With only 10 players available, the Indiana Pacers went full Resilient Mode to get themselves back into the win column against the Minnesota Timberwolves. Enough went wrong throughout the night that it would have been easy for them to pack it in, but they stuck with it, holding on late for the victory.
A pair of quick threes got the Pacers off on the right foot, but the game quickly shifted in the opposite direction when Darren Collison missed a layup on a turnover, allowing Minnesota to go the other way, tying the game on a 10-4 run and eventually pushing into the lead entirely on the back of Karl-Anthony Towns.
Towns scored 23 points in the first quarter, booting Myles Turner and Kyle O’Quinn from the game with foul trouble and leading Minnesota to close the quarter strong, giving them a nine-point lead after the quarter. Not only did the Pacers not have an answer for Towns, they did themselves no favors by shooting poorly, including numerous shots at the rim.
T.J. Leaf would cut the deficit early in the second quarter, but the Timberwolves once again dragged the game back to double figures halfway through. Indiana finally got some things to go their way in regards to three pointers, hitting three over the next two minutes to cut the lead to four.
The Pacers eventually broke through into the lead with two minutes remaining thanks to Bojan Bogdanovic and Thaddeus Young. The two scored 18 straight points for Indiana, closing the half on a 24-8 run. Not only did Young carry the load offensively, he took on a big defensive task by guarding Towns.
Given the foul troubles, Thaddeus Young was moved to the five to guard him and shook things up by bringing physicality to the table, limiting Towns to just six points in the second quarter. Out of the half, Indiana played in complete control of the game, pushing their lead to 10 on an 8-2 run out of the break.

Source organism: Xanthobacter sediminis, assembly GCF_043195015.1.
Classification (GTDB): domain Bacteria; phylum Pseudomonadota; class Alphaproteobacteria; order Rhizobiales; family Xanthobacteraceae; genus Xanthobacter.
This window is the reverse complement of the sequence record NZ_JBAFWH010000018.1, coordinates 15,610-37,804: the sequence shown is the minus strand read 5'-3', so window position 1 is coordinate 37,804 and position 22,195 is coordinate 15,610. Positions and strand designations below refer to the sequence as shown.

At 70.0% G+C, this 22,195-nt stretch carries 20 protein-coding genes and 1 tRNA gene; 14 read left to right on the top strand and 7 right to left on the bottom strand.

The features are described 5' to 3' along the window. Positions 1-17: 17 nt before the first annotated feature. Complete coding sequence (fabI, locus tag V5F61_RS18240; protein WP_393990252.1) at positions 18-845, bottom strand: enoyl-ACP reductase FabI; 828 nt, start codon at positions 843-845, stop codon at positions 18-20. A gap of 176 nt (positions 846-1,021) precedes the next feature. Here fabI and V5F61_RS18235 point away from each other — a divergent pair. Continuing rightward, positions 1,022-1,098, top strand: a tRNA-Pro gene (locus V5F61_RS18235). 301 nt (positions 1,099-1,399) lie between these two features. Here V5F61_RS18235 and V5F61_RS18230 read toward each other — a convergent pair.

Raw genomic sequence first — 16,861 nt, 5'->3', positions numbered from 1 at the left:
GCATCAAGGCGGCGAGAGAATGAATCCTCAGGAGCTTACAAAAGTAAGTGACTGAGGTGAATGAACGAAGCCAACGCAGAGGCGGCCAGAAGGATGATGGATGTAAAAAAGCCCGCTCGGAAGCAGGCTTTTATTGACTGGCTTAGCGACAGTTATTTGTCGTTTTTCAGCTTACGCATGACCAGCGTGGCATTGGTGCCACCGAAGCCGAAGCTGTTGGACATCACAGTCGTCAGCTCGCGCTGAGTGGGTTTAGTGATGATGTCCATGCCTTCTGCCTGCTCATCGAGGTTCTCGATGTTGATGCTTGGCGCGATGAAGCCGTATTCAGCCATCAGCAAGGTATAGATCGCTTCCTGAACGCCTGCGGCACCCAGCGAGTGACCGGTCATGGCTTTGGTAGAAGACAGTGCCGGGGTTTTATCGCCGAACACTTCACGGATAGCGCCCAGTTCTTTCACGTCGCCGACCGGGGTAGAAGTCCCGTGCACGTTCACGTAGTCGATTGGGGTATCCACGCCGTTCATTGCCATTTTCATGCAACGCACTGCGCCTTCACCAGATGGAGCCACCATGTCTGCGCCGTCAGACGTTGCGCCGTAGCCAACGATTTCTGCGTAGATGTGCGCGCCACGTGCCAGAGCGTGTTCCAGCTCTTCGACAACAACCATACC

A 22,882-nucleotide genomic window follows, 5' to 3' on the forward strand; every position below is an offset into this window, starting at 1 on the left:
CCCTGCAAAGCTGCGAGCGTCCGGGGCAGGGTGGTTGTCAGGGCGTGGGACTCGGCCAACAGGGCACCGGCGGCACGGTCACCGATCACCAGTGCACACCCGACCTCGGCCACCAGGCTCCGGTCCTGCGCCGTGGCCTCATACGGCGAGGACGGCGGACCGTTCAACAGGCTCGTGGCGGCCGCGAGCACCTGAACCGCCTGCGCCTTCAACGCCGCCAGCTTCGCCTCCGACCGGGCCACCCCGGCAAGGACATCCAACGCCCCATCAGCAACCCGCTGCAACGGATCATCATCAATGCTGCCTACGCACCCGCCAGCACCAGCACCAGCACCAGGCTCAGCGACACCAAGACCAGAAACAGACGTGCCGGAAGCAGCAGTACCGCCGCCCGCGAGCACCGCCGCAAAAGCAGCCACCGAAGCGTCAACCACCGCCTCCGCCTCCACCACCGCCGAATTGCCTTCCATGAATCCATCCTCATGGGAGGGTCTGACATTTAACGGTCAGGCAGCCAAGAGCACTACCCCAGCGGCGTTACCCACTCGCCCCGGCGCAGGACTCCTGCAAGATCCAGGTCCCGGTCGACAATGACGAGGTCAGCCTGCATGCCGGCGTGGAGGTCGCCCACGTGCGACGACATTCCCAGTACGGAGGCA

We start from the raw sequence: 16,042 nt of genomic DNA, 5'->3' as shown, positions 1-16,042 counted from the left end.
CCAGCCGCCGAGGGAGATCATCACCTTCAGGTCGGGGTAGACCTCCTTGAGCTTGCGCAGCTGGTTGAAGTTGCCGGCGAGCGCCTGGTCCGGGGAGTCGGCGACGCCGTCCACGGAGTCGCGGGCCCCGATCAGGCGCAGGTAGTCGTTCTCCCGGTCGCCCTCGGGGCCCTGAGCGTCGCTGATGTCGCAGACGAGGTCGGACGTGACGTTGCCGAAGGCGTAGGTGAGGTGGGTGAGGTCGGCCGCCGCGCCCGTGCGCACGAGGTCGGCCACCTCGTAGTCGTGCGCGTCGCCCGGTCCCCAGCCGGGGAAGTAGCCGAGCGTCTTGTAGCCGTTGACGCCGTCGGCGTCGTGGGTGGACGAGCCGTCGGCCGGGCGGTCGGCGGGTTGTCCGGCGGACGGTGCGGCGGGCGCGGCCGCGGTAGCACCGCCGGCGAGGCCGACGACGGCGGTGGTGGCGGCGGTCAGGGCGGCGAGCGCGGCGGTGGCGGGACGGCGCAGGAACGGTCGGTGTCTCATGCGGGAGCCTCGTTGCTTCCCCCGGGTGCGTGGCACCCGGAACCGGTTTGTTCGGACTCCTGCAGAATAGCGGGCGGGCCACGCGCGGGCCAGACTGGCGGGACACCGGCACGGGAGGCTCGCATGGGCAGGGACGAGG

Up 10, however, the officiating crew decided to make an impression on the game, stringing together an impressive stretch of questionable calls and confusing no-calls which Minnesota to take the lead on a 14-0 run. Nate McMillan drew a technical for the officials turning a blind eye on Towns play in the post, in which out of four potential offensive fouls, he was whistled for just one.
The Pacers stuck together in no small part due to Wesley Matthews, who was there to support Young across the stretch of incredibly difficult no-calls.
The rest of the team got a boost on the court thanks to the play of O’Quinn and Leaf in the second half of the quarter. The duo combined for 16 to close the third, pushing the Pacers ahead 92-90 heading into the fourth. Once there, the teams went back and forth, but tonight Indiana had their closer, getting nine straight from Bogdanovic in Winning Time to help them build a six-point advantage with a minute to go, holding on for the win.
Bogdanovic finished with a Pacers career best 37 points in the win, including 14 in the fourth. It was enough to effectively cancel out the monstrous game from Towns, who finished with 42, but was limited to 13 in the second half thanks to the more physical play brought by Young.